Philpott Reservoir - Fishing Opportunities
Black bass (largemouth and smallmouth bass) are the most sought after species by anglers at Philpott Reservoir. According to Virginia Department of Game and Inland Fisheries (VDGIF) electrofishing samples, the largemouth bass comprise the bulk of this fishery far outnumbering smallmouth bass. However, smallmouth bass are a very popular portion of the fishery and this reservoir does produce many quality smallies. VDGIF sampling indicates that the largemouth bass population has remained stable for several years with good numbers of bass in the 2-3 pound range but bass up to five pounds are common. The smallmouth bass population has declined since the early 1990's but still remains strong and is one of the best smallmouth bass reservoir fisheries in the region.
Good largemouth bass fishing can be found throughout the reservoir but smallmouth bass densities appear to be greater in the lower (dam) end, particularly along the main lake channel. Anglers should look for bass along jagged rock structures, weed bed edges (when available), structure on underwater flats, and around fallen trees. Clear water, especially in the lower half of the lake, can make fishing a challenge and anglers may need to go deeper in clear water. Night fishing can be productive in shallow water, as bass tend to come up shallower after dark.
Philpott Reservoir has one of the better walleye populations in Virginia. This fishery does not contain many large fish but does support good numbers. Most adult walleye average 17-21 inches. There is no or very limited natural reproduction of walleye so the population is sustained with approximately 144,000 annually stocked fingerlings. Walleye reach 18 inches at about three years of age and most male walleye grow very slowly after reaching this size. Female walleye typically grow well for another few years with some achieving larger sizes. Occasionally walleye are caught in the 6-8 pound range.
In March, walleye can often be found in less than 10 feet of water due to spawning activities, especially at night. Most walleye spawning concludes by the end of March and the first week of April. The headwaters of the reservoir above mile marker 12 up into Smith River, Runnett Bag Creek arm, and from mile marker 3 to the dam are all areas walleye consistently congregate during the spawn. After spawning, walleye begin to feed heavily for the next couple of months. Since water temperatures remain cool through April and most of May, walleye are attracted to shallow water at night to capitalize on the most abundant food sources. Sunfish species make up a portion of walleyes spring diet and these fish are concentrated in shallow water along the shoreline. Alewives are likely the most important part of the walleyes spring diet. Alewives spawn at night from late April through June near the reservoirs shoreline. The erratic spawning rituals of alewife are performed close to the waters surface, which makes them easy targets and an attraction for the hungry walleye.
Walleye are very light sensitive and prefer dark or shaded habitat. Consequently, anglers need to adjust their tactics accordingly. During daylight hours, many walleye can be found at depths of 5-10 feet if the water is stained or muddy but will remain deeper (15-25 ft) during the day if the water is clear.
The most productive walleye fishing is from April through August. Night fishing in May and June with floating or shallow running plugs cast to the shoreline can provide some of the hottest walleye action of the year. Walleye often frequent water less than 2 feet deep during these dark hours. During daylight hours, fish the shoreline contour but in deeper water than at night. As water temperatures increase in late spring and throughout the summer, walleye continually move deeper for cooler water and staging near the thermocline by mid summer. Anglers must fish deeper throughout the summer to capitalize on this fishery. A very important point to remember is fish deeper in clearer water during the day, regardless of season.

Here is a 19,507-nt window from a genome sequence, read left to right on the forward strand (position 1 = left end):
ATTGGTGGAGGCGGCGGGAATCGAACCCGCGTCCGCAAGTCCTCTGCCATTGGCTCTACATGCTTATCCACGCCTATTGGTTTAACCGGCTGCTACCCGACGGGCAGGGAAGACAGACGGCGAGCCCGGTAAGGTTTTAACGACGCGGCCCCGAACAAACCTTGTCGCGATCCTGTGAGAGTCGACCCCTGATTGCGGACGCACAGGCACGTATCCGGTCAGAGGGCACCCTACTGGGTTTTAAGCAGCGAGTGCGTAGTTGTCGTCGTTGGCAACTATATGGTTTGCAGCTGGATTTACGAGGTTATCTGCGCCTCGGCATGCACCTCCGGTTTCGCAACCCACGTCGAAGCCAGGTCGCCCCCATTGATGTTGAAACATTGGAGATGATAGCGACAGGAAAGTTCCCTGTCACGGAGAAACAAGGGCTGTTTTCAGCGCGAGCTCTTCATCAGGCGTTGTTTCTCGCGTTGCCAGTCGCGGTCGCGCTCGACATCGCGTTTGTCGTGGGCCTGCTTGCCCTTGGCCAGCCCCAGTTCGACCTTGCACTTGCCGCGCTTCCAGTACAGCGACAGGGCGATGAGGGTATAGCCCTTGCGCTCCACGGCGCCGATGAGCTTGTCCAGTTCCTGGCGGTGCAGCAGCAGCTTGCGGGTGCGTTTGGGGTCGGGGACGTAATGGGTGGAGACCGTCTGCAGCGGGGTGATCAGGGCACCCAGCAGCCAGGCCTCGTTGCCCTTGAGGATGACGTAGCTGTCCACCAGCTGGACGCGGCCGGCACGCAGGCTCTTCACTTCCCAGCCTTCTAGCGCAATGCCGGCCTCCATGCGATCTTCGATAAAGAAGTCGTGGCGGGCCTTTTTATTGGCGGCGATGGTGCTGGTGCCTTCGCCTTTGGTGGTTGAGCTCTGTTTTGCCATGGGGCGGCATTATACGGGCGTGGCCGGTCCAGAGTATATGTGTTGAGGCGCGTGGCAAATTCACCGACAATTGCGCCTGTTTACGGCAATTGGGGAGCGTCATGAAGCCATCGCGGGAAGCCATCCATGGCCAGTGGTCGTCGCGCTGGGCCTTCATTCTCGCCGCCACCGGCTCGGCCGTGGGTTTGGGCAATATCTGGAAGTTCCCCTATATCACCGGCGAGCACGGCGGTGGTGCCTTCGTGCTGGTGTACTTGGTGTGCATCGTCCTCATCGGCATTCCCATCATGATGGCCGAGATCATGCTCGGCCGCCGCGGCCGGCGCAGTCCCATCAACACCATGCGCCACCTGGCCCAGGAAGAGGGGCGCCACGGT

VDGIF is conducting a walleye tagging study at Philpott Reservoir. This study was developed to better manage the lake's walleye fishery. Information gathered from the study will give biologists important data concerning walleye catch and harvest rates by anglers. In addition, biologists will gain insight on walleye movement, survival, and population dynamics. A total of 1,579 walleye were tagged at Philpott Reservoir from 2002-2010. The tags are various colors and approximately three inches in length. Each tag is attached to the dorsal or abdominal area and extends along the exterior portion of the fish. Any tagged walleye caught by anglers should be easily recognized without dissection. Tagged fish do not have to be harvested to collect the reward. Cut or clip tags (do not pull tags loose) from fish you wish to release. Anglers are encouraged to submit any tags collected from walleye to the address printed on the tag. All tags will have a dollar value (reward amount) that ranges from $5-$50.
Black crappie are present in Philpott Reservoir but this lake does not contain high densities of crappie. While crappie abundance is not high when compared to many other Virginia reservoirs, the size structure is very good. The average size of crappie collected during VDGGIF sampling is 9-12 inches. Best areas to find crappie are in the upstream end and coves. Philpott Reservoir does not have the habitat and characteristics that can maintain a highly productive crappie fishery.
White catfish are the most abundant catfish at Philpott Reservoir. The highest densities of this species are in the lower regions of the reservoir primarily where the water stays very clear most of the year. Channel catfish are present but not very abundant in comparison to other Virginia reservoirs. Channel catfish can be found throughout the reservoir.